Captain America: Civil War is the culmination of the first two phases of the Marvel Cinematic Universe (MCU) and launches Phase Three in a bold and somewhat darker direction. That is because by the end of the film, relationships are frayed, perhaps permanently, and new players have arrived to carry the torch.
A first look at the cast of characters appearing in the film, which includes most of the Avengers, may lead one to believe that the film should have been called Avengers 2.5, but this is first and foremost a movie about Steve Rogers/Captain America (Chris Evans). We see that he is still struggling to fit into the modern world being that he is a product of long bygone era.
The movie is also a direct continuation of the previous film Captain America: The Winter Soldier in that the Winter Solider aka James “Bucky” Barnes (Sebastian Stan) is the focus of pursuit for everyone. At the same time, the events at the end of Avengers: Age of Ultron play a major factor that somehow manages to validate that film since it is considered to be an inferior sequel to The Avengers.
The destruction in the country of Sokovia at the end of Avengers: Age of Ultron added to the world’s growing unease with superpowered people. This suspicion is compounded after the opening segments of Captain America: Civil War when innocent civilians are killed during a fight the Avengers have with terrorists.
Enter: The bureaucrats in the form of U.S. Secretary of State Thaddeus Ross (William Hurt) who demands that the Avengers sign an accord by the UN that places the superhero team under supervision and dictates that they cannot act unless ordered. Steve Rogers objects to this, but his fellow partner and Avenger Tony Stark/Iron Man (Robert Downey, Jr. ) disagrees. He feels that superhumans need to be curtailed partly based on his own guilt about creating Ultron. Later, a terrorist bombing at a UN conference, supposedly by the Winter Soldier, sets off an alarming series of events that turn the two friends into bitter enemies as both men gather allies for their causes.
Captain America: Civil War is already considered one of the greatest superhero films of all time and that praise is justified. Unlike the similar-themed Batman v Superman: Dawn of Justice, this film flows cleanly, is coherent, not choppy and adequately presents both sides of the issue. Even though Captain America is the star of the film, great pains are taken to show the validity of the other side. It becomes difficult at times to find someone to root for because we know they are both in the right. It illustrates the tragedy of a civil war amongst former friends.
The directors Joe and Anthony Russo return for their second Captain America film and have beaten the second film curse for MCU directors. At the same time, they demonstrate with Captain America: Civil War that they can handle a large, epic story with multiple characters that are all given their moments to shine. That is an unbelievable effort that lesser directors and writers have difficulty accomplishing.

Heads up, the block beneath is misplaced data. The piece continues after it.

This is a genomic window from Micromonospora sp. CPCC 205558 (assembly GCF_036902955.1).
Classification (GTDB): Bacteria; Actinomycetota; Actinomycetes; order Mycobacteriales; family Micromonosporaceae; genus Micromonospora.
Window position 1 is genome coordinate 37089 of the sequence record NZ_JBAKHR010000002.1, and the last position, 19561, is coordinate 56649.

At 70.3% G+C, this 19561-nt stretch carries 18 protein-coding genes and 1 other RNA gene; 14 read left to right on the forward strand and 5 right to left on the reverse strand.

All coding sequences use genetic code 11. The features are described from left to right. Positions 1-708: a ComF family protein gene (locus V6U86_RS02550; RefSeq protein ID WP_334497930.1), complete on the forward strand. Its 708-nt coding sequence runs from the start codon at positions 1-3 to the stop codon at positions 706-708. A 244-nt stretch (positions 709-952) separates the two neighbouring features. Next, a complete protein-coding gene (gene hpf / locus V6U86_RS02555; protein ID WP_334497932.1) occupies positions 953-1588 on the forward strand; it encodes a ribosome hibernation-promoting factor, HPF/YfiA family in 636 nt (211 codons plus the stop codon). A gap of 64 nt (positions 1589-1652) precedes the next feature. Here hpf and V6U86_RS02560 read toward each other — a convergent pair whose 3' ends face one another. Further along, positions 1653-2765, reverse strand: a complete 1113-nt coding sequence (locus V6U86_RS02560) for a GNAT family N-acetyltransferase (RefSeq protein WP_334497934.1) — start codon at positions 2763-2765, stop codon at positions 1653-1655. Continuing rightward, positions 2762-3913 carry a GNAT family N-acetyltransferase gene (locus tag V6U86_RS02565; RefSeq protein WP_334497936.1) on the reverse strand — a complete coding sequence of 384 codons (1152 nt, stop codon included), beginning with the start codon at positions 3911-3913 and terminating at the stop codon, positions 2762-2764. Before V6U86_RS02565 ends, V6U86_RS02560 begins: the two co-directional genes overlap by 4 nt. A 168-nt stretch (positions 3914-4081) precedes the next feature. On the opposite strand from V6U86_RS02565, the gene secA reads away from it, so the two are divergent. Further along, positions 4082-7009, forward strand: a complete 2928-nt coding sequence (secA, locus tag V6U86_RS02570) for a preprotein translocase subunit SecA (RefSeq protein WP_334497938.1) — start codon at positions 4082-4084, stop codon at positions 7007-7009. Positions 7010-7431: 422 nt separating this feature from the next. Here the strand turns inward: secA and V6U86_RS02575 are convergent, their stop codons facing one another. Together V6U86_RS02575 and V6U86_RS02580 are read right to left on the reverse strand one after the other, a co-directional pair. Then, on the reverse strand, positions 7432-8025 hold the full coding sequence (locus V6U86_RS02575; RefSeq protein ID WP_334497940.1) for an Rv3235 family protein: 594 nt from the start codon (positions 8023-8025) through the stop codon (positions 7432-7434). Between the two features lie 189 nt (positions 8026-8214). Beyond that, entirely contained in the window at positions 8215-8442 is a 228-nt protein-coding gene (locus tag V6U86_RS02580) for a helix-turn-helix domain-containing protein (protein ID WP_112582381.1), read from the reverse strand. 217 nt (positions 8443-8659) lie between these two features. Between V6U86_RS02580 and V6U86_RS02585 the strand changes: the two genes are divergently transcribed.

Despite the film’s length (over two hours) it leaves viewers wanting to see more of this world unfold. That is due to the constant action, fast-moving plotline, and smile-inducing appearances by other characters that get their moments in the sun and not just in action sequences. We meet T’Challa/Black Panther (Chadwick Boseman), a noble African king out for vengeance, and of course, everyone’s favorite Web-Slinger, Spider-Man (Tom Holland). This MCU version of Peter Parker is the most authentic and realistic take of Spider-Man ever shown on film and leaves one hungering for Spider-Man: Homecoming already. Other stand out characters include Wanda Maximoff/Scarlet Witch (Elizabeth Olsen), the Vision (Paul Bettany), Clint Barton/Hawkeye (Jeremy Renner) and Scott Lang/Ant-Man (Paul Rudd).
The much talked about fight scene the superheroes have with each other in an airport is worthy of the hype and shows the heroes at their best. It was a comic book fan’s dream come true seeing all these superheroes doing their thing. Needless to say the special effects were flawless, as was the intricate fight choreography. However, a following fight scene later on is much more involving and personal, while at the same time heartbreaking as we see that Rogers and Stark are at a point of no return with each other. By the end of the film, everything has changed not just for the two main characters, but for the allies that took their sides.
Captain America: Civil War is a triumph that is worth multiple viewings not just because of the spine-tingling action but because at its heart the movie is about friendship and how it gets fractured. It is hard to believe this but even though this is Marvel Studios’ thirteenth MCU film, it proves that the Marvel Cinematic Universe can still surprise and excite us as it continues to expand.